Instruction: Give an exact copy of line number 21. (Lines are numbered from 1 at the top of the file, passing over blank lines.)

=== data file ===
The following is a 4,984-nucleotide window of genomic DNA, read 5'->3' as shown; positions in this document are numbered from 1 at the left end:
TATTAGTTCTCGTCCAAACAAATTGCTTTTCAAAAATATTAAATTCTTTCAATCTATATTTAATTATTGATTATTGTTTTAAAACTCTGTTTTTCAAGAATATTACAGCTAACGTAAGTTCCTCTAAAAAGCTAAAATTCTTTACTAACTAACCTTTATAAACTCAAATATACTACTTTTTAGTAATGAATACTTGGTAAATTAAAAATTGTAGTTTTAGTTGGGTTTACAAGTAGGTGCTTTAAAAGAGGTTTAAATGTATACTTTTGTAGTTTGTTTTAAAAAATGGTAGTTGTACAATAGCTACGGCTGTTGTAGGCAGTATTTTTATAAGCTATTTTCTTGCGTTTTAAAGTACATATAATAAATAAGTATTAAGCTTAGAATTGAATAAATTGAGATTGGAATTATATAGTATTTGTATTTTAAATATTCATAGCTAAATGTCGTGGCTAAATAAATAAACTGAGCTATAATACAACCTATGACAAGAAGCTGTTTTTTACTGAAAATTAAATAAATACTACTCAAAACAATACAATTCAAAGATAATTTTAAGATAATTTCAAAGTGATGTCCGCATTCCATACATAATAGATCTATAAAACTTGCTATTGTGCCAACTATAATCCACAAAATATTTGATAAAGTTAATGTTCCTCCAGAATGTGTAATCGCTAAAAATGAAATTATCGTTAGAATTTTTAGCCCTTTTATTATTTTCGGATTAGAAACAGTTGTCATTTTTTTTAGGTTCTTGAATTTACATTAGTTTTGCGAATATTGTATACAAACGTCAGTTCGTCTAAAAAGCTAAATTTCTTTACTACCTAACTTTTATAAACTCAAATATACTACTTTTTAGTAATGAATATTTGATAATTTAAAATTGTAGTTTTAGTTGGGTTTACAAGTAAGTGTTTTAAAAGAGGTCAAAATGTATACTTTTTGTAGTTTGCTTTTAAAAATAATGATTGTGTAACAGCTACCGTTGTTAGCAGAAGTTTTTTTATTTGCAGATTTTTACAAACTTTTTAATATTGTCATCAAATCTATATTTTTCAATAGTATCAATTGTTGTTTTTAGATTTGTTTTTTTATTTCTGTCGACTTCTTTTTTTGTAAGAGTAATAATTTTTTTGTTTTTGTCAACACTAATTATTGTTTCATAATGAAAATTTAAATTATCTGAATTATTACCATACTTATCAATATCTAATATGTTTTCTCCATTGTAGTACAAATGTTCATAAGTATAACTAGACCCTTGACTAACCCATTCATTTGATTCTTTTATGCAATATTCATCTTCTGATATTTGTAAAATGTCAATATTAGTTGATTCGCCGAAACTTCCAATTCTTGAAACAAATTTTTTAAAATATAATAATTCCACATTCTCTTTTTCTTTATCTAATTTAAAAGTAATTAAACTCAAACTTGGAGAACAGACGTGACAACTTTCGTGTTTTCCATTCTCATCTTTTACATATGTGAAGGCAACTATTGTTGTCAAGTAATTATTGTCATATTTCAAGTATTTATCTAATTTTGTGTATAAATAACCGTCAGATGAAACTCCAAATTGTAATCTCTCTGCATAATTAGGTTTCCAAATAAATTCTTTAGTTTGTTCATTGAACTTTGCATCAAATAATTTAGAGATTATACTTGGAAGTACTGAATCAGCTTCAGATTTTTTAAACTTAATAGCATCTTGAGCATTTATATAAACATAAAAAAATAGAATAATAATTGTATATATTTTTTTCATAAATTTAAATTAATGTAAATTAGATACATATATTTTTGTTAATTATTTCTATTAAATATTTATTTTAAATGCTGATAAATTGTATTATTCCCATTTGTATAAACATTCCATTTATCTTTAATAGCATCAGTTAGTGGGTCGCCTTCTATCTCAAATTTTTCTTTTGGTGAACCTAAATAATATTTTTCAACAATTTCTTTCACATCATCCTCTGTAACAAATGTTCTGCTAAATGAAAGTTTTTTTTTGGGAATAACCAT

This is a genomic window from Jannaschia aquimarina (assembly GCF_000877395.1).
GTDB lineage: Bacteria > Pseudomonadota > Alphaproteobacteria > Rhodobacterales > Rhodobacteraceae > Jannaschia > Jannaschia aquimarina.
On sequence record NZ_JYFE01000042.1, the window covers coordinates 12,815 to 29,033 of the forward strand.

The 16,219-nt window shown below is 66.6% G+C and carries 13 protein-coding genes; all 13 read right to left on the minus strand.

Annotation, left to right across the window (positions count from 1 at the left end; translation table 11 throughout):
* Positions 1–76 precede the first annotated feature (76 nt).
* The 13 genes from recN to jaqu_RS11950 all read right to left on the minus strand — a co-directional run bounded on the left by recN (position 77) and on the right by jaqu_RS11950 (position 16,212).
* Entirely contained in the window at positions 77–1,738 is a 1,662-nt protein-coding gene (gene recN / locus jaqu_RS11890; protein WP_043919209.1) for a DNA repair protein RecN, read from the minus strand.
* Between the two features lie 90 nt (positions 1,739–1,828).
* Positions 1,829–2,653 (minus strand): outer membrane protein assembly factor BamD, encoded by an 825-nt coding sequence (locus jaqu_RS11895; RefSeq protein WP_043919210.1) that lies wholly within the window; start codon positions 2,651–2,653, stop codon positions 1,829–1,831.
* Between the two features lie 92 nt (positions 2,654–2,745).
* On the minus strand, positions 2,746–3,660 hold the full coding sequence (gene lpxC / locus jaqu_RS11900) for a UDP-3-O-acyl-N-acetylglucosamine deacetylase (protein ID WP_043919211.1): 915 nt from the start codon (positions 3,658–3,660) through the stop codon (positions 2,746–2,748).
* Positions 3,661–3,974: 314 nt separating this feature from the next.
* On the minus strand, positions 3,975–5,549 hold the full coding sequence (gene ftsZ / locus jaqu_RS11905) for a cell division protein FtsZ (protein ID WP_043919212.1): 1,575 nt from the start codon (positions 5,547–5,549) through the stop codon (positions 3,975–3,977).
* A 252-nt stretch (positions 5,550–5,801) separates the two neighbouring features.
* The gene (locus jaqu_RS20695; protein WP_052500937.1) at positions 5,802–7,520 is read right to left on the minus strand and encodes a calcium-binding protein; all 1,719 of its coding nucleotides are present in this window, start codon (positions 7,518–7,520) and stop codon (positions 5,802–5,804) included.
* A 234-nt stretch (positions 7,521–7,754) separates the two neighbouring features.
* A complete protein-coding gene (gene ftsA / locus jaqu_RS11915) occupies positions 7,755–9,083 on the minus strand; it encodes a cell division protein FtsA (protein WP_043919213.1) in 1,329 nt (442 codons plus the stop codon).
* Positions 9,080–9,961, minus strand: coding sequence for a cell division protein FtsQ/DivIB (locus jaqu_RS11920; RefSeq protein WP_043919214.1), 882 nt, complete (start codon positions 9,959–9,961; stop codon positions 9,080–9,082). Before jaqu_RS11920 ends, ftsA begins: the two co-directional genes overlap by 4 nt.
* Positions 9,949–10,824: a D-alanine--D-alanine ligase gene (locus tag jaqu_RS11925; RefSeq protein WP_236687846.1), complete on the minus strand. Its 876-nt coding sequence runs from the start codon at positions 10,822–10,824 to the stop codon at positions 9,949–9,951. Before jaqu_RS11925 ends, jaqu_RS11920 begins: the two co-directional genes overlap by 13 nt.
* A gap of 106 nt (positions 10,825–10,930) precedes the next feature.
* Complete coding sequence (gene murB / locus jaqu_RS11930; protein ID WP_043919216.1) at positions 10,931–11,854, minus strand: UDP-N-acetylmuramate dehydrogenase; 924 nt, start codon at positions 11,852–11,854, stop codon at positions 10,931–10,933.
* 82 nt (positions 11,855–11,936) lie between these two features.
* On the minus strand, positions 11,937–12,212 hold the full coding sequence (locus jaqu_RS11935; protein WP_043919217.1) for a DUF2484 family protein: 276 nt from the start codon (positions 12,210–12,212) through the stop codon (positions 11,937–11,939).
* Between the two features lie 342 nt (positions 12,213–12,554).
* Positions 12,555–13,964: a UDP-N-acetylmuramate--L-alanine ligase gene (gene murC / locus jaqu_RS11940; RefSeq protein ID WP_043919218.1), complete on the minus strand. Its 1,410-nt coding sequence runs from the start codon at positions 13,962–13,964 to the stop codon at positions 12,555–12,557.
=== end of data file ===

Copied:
* Positions 9,080–9,961, minus strand: coding sequence for a cell division protein FtsQ/DivIB (locus jaqu_RS11920; RefSeq protein WP_043919214.1), 882 nt, complete (start codon positions 9,959–9,961; stop codon positions 9,080–9,082). Before jaqu_RS11920 ends, ftsA begins: the two co-directional genes overlap by 4 nt.